find / -perm -u=s -type f 2>/dev/null

In this case, the binary /usr/bin/vim has the SUID set.

Since vim is an editor, the user can use the editor as root which makes it possible for an attacker to edit files and add a new user, root2.

Once the file is saved, the attacker can login with the new user and get root access in the machine.

Sudo and sudo caching – Creating a local user with a duplicated user ID

In Linux, it is possible to create multiple users with the same userID since Unix systems and Linux generally do nothing to prohibit duplicates in the /etc/passwd. The intent of this file is to map symbolic usernames to the real userID and specify what shell a user will get when they login.

Users with permissions to create new users on the system have permissions to create a duplicate root user by re-using the root userID. If they login as this clone user, they would be effectively acting as root.

In case such a user is hacked, an attacker would be able to use this route to escalate the privileges on the system.

To start evaluating what the unprivileged user can do in the system, the attacker starts checking for special privileges with sudo -l. As shown in the screen below, the user has special privileges on the binary adduser.

In this case, the user is able to execute adduser as root, by using sudo, and add a new local user. Using specific flags, though, it is possible to create a user with the same root user ID and escalate the privileges:

sudo adduser -u 0 -o -p $(openssl passwd -crypt password) bob

The flag -u 0 sets the userID to 0, which is the default root userID.

With -o we allow to create a new user with a duplicated userID.

Once logged in with the password set for the bob user, we obtain root privileges access in the machine right away. We can check this with whoami.

World-writable file permissions

In Linux, a file “world-writable” is a file which everyone can write.

This configuration might be used when there is the need to give special permissions to files or folders to an unprivileged user who might need to make some changes within the system.

In being writable by anyone, giving this permission away might be really dangerous, especially for files that are owned by root. And world-writable files are even more dangerous when they are scripts that might be executed by root manually, or automatically via crontab jobs.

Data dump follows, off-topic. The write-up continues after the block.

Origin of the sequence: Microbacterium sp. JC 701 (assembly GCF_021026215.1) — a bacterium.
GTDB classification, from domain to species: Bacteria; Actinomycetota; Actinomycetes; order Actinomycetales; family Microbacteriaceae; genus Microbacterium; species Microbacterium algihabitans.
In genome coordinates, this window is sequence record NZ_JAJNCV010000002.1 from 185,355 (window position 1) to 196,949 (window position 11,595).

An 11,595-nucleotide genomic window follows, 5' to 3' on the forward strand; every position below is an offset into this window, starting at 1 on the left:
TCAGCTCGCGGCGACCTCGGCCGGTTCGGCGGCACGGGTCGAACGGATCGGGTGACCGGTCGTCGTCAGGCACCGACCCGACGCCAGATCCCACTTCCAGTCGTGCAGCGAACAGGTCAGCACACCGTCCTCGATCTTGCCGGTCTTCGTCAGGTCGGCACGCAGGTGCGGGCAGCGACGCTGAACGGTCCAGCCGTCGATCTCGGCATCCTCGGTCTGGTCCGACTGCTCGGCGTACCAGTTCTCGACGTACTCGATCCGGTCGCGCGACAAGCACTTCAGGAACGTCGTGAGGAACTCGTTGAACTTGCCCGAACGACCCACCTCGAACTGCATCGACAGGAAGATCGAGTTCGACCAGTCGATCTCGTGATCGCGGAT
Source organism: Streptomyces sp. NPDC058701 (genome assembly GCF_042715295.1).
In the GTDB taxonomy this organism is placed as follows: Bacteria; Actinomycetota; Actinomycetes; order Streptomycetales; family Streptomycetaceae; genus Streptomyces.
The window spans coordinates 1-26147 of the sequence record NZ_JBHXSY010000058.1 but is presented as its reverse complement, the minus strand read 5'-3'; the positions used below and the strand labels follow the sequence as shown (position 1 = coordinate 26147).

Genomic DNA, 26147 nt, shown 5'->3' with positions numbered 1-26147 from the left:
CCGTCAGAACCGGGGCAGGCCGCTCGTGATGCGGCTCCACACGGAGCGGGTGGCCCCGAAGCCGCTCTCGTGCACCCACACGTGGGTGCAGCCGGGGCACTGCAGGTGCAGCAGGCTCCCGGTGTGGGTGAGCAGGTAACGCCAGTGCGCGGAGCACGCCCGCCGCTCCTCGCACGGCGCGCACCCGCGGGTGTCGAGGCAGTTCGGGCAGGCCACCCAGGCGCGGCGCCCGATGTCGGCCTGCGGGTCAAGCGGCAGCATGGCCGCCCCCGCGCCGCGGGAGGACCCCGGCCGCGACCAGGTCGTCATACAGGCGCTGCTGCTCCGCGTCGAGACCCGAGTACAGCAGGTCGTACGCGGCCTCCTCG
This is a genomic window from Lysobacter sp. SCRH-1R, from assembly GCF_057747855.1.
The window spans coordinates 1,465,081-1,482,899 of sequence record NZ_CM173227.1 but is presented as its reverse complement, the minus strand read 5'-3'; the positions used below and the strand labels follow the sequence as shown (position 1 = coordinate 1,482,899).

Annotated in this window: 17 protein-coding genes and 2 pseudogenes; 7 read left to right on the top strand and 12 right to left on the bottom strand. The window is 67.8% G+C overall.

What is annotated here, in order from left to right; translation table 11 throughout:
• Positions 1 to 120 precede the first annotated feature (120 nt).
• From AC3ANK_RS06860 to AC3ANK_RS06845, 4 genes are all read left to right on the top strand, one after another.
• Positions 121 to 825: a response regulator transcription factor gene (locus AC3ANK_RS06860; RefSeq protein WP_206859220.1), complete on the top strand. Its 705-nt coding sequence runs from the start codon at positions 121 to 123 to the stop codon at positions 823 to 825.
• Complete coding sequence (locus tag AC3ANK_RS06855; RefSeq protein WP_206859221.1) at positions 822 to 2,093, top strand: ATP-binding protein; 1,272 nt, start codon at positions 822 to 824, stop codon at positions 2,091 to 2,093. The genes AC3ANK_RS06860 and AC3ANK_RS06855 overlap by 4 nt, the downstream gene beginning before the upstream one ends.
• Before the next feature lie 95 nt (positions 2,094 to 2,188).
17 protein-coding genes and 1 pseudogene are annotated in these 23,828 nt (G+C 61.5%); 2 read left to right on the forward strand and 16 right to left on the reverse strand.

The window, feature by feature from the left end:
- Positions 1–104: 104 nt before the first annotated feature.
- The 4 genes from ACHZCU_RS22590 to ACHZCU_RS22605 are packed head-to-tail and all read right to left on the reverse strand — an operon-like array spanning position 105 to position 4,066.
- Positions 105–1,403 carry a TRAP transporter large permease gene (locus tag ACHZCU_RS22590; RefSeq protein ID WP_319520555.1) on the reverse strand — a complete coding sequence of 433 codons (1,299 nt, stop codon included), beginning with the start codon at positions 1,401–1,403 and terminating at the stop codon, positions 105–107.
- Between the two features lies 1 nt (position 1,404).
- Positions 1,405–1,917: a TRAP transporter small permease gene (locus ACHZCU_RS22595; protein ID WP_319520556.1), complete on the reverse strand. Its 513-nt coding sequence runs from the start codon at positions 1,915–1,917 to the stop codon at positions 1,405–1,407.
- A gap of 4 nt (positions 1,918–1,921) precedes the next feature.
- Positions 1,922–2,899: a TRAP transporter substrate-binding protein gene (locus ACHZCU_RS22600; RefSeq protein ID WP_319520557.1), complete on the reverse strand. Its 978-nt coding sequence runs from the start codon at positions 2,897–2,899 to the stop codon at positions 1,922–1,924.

Once attackers get local access to the host, they can check privilege misconfigurations in files in hopes of using them to modify files and escalate their privileges.

For an adversary, it is possible to find all writable files and folders in the system with find:

find / ! -path "/proc/*" -perm -2 -type f 2>/dev/null

Looking at the result, the local user has writable access to the automatedCleaner.py file owned by root. From the name, it’s possible to understand that it is a scheduled script to keep the /tmp/ folder clean.

Since the user has writable access to the file, it’s possible for an attacker to edit it.

One way to exploit this script would be by adding the compromised user to the sudoers users, allowing it to use the sudo tool to run code as root. This would be as simple as adding a line to the /etc/sudoers file:

#!/user/bin/env python
import os
import sys
try:
	os.system('echo "darryk ALL=(ALL) NOPASSWD:ALL" >> /etc/sudoers')
except:
	sys.exit()

When the script is executed as root from the crontab scheduler, the new line will be added to the sudoers file.

By using sudo -l we can see when this happens. Once the user is in sudoers, they’ll be allowed to execute the sudo command and check its privileges.

Now, the attacker is able to escalate privileges on the machine using sudo su.

Detecting MITRE privilege escalations techniques with Falco

Now that we know what threats we are facing, we can start defending against them.

Falco is the CNCF open-source project for runtime threat detection for containers and Kubernetes. It is a container security tool designed to detect anomalous activity in your containers. Falco taps into system calls to generate an event stream of all system activity. Falco’s rules engine then allows you to create rules based on this event stream, allowing you to alert on system events that seem abnormal. Falco’s rich language lets you write rules at the host level and identify suspicious activity.